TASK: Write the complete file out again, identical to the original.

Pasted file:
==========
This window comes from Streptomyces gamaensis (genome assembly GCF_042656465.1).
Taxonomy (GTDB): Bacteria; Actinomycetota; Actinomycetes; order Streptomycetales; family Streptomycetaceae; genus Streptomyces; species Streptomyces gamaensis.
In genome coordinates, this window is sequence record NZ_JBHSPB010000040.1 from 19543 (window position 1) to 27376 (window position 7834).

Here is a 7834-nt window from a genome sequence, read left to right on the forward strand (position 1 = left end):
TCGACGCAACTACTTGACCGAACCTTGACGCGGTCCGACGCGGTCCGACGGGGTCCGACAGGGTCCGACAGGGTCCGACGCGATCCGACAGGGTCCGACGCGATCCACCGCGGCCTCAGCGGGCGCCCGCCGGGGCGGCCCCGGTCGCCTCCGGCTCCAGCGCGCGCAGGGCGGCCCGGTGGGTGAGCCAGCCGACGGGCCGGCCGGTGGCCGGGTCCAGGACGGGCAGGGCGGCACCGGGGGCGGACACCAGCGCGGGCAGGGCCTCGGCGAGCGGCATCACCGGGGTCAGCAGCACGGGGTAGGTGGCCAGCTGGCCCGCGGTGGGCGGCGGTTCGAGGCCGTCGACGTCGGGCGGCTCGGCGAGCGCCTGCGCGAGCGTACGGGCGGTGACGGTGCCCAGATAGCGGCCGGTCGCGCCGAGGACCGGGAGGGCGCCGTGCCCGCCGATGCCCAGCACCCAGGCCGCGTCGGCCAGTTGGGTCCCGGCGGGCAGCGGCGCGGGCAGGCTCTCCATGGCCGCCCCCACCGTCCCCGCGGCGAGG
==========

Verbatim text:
This window comes from Streptomyces gamaensis (genome assembly GCF_042656465.1).
Taxonomy (GTDB): Bacteria; Actinomycetota; Actinomycetes; order Streptomycetales; family Streptomycetaceae; genus Streptomyces; species Streptomyces gamaensis.
In genome coordinates, this window is sequence record NZ_JBHSPB010000040.1 from 19543 (window position 1) to 27376 (window position 7834).

Here is a 7834-nt window from a genome sequence, read left to right on the forward strand (position 1 = left end):
TCGACGCAACTACTTGACCGAACCTTGACGCGGTCCGACGCGGTCCGACGGGGTCCGACAGGGTCCGACAGGGTCCGACGCGATCCGACAGGGTCCGACGCGATCCACCGCGGCCTCAGCGGGCGCCCGCCGGGGCGGCCCCGGTCGCCTCCGGCTCCAGCGCGCGCAGGGCGGCCCGGTGGGTGAGCCAGCCGACGGGCCGGCCGGTGGCCGGGTCCAGGACGGGCAGGGCGGCACCGGGGGCGGACACCAGCGCGGGCAGGGCCTCGGCGAGCGGCATCACCGGGGTCAGCAGCACGGGGTAGGTGGCCAGCTGGCCCGCGGTGGGCGGCGGTTCGAGGCCGTCGACGTCGGGCGGCTCGGCGAGCGCCTGCGCGAGCGTACGGGCGGTGACGGTGCCCAGATAGCGGCCGGTCGCGCCGAGGACCGGGAGGGCGCCGTGCCCGCCGATGCCCAGCACCCAGGCCGCGTCGGCCAGTTGGGTCCCGGCGGGCAGCGGCGCGGGCAGGCTCTCCATGGCCGCCCCCACCGTCCCCGCGGCGAGG